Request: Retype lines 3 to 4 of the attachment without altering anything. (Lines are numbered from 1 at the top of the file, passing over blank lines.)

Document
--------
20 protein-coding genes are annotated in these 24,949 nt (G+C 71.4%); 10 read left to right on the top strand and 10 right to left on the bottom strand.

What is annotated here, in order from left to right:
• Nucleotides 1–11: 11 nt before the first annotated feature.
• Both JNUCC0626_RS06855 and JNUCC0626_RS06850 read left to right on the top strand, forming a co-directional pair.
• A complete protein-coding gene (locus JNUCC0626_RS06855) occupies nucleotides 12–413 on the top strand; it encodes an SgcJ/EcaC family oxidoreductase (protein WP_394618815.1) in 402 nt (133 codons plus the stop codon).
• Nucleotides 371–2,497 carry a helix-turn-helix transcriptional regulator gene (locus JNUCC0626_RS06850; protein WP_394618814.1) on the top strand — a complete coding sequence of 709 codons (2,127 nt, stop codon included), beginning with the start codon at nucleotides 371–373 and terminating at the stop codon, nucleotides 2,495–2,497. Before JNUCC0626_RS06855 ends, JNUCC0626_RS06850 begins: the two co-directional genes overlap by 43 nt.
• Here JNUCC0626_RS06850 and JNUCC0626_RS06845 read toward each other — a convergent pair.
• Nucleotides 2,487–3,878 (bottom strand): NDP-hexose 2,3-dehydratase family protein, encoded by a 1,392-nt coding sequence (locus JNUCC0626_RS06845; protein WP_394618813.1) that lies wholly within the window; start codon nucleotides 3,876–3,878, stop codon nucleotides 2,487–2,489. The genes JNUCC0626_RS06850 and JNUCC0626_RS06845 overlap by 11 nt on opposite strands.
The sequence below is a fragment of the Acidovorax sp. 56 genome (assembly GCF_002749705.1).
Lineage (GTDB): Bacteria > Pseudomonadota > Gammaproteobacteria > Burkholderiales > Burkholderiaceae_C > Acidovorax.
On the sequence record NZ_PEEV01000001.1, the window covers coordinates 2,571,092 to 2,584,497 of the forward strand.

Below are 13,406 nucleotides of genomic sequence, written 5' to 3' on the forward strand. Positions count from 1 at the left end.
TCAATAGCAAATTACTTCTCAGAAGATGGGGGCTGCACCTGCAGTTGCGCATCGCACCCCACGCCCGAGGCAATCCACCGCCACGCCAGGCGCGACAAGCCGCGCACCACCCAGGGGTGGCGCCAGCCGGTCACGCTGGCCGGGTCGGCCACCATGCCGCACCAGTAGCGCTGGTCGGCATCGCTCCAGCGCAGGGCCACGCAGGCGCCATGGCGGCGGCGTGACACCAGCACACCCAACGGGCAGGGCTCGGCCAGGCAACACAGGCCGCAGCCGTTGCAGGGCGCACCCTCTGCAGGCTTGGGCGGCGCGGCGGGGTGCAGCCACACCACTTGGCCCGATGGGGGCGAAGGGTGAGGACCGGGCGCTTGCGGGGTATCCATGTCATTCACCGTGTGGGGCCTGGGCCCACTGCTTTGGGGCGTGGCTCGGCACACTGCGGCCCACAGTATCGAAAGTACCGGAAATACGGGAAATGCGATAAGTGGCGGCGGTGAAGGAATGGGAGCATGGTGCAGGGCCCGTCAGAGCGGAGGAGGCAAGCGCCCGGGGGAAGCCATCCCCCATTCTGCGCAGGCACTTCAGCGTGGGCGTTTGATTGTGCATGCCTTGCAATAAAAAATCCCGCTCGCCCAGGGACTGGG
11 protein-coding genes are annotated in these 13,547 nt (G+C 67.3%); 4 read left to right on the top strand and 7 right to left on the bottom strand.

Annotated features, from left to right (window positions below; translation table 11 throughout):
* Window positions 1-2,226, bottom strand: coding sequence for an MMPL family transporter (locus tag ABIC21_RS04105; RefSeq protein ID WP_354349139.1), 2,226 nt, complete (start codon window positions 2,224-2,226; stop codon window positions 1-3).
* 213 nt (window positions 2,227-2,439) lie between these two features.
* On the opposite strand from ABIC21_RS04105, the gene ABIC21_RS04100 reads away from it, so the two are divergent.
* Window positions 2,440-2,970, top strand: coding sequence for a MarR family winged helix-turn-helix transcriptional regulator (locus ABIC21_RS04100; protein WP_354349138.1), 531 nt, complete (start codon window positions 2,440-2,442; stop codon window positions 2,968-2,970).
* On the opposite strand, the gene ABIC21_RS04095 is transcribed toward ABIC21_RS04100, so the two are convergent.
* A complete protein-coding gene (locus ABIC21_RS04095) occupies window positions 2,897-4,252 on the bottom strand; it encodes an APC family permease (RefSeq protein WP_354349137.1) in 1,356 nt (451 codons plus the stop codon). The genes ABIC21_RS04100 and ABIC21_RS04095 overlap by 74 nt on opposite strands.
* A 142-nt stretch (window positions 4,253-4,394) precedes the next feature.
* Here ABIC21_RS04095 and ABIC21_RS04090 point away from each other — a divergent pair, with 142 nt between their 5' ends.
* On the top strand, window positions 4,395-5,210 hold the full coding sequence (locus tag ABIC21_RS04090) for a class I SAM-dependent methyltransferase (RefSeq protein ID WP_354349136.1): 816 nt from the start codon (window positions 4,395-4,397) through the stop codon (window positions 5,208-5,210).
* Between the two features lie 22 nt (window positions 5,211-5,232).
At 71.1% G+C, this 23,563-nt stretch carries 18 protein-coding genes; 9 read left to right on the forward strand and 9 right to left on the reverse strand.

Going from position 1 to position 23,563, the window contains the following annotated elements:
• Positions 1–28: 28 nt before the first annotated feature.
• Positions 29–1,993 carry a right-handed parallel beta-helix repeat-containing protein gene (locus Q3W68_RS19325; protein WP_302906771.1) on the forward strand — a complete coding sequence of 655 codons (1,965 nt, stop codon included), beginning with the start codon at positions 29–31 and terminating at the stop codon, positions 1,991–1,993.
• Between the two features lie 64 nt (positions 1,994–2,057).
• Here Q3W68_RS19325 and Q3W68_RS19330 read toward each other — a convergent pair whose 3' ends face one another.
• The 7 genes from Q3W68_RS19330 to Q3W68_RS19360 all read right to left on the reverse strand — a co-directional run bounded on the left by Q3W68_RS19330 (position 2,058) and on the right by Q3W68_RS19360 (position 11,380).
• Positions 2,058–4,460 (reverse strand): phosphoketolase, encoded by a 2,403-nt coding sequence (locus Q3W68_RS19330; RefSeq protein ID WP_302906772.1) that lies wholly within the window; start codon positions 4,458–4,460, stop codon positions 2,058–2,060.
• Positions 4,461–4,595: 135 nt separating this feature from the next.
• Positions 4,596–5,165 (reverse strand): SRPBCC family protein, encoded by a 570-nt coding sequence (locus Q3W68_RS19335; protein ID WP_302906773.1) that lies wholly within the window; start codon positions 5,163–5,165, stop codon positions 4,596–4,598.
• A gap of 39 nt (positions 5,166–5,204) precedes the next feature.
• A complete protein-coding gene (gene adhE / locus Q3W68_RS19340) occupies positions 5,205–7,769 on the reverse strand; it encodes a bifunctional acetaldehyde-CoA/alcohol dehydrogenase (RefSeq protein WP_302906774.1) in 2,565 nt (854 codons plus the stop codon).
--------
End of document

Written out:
• Nucleotides 1–11: 11 nt before the first annotated feature.
• Both JNUCC0626_RS06855 and JNUCC0626_RS06850 read left to right on the top strand, forming a co-directional pair.